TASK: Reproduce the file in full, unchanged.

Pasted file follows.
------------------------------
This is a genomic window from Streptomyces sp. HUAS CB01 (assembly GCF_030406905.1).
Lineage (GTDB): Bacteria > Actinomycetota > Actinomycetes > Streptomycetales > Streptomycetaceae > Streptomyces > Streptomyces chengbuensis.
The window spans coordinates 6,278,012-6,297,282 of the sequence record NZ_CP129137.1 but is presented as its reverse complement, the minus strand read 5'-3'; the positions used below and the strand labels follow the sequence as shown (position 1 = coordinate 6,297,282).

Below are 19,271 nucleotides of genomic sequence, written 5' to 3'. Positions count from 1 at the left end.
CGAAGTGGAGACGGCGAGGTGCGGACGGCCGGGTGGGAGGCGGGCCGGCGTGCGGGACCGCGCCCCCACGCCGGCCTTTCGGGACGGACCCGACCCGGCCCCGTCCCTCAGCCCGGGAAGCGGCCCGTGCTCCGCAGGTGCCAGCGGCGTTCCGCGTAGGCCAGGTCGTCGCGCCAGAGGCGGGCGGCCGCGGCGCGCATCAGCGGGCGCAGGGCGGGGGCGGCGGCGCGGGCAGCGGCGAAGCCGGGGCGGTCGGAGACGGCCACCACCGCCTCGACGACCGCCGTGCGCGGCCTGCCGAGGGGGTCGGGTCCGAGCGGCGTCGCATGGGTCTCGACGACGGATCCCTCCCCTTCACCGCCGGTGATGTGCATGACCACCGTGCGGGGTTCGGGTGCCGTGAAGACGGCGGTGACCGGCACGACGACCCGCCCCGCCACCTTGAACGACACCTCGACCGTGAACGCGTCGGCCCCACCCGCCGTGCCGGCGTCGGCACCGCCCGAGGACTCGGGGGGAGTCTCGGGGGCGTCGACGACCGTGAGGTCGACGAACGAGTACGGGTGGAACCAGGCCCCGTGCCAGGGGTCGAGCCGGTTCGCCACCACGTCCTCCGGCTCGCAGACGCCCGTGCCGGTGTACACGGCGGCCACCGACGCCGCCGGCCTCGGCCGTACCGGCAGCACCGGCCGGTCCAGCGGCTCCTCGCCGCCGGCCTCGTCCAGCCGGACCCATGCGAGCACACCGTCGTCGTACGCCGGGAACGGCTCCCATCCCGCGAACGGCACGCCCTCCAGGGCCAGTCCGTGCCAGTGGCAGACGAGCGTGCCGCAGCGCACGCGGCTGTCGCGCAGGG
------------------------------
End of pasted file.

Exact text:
This is a genomic window from Streptomyces sp. HUAS CB01 (assembly GCF_030406905.1).
Lineage (GTDB): Bacteria > Actinomycetota > Actinomycetes > Streptomycetales > Streptomycetaceae > Streptomyces > Streptomyces chengbuensis.
The window spans coordinates 6,278,012-6,297,282 of the sequence record NZ_CP129137.1 but is presented as its reverse complement, the minus strand read 5'-3'; the positions used below and the strand labels follow the sequence as shown (position 1 = coordinate 6,297,282).

Below are 19,271 nucleotides of genomic sequence, written 5' to 3'. Positions count from 1 at the left end.
CGAAGTGGAGACGGCGAGGTGCGGACGGCCGGGTGGGAGGCGGGCCGGCGTGCGGGACCGCGCCCCCACGCCGGCCTTTCGGGACGGACCCGACCCGGCCCCGTCCCTCAGCCCGGGAAGCGGCCCGTGCTCCGCAGGTGCCAGCGGCGTTCCGCGTAGGCCAGGTCGTCGCGCCAGAGGCGGGCGGCCGCGGCGCGCATCAGCGGGCGCAGGGCGGGGGCGGCGGCGCGGGCAGCGGCGAAGCCGGGGCGGTCGGAGACGGCCACCACCGCCTCGACGACCGCCGTGCGCGGCCTGCCGAGGGGGTCGGGTCCGAGCGGCGTCGCATGGGTCTCGACGACGGATCCCTCCCCTTCACCGCCGGTGATGTGCATGACCACCGTGCGGGGTTCGGGTGCCGTGAAGACGGCGGTGACCGGCACGACGACCCGCCCCGCCACCTTGAACGACACCTCGACCGTGAACGCGTCGGCCCCACCCGCCGTGCCGGCGTCGGCACCGCCCGAGGACTCGGGGGGAGTCTCGGGGGCGTCGACGACCGTGAGGTCGACGAACGAGTACGGGTGGAACCAGGCCCCGTGCCAGGGGTCGAGCCGGTTCGCCACCACGTCCTCCGGCTCGCAGACGCCCGTGCCGGTGTACACGGCGGCCACCGACGCCGCCGGCCTCGGCCGTACCGGCAGCACCGGCCGGTCCAGCGGCTCCTCGCCGCCGGCCTCGTCCAGCCGGACCCATGCGAGCACACCGTCGTCGTACGCCGGGAACGGCTCCCATCCCGCGAACGGCACGCCCTCCAGGGCCAGTCCGTGCCAGTGGCAGACGAGCGTGCCGCAGCGCACGCGGCTGTCGCGCAGGG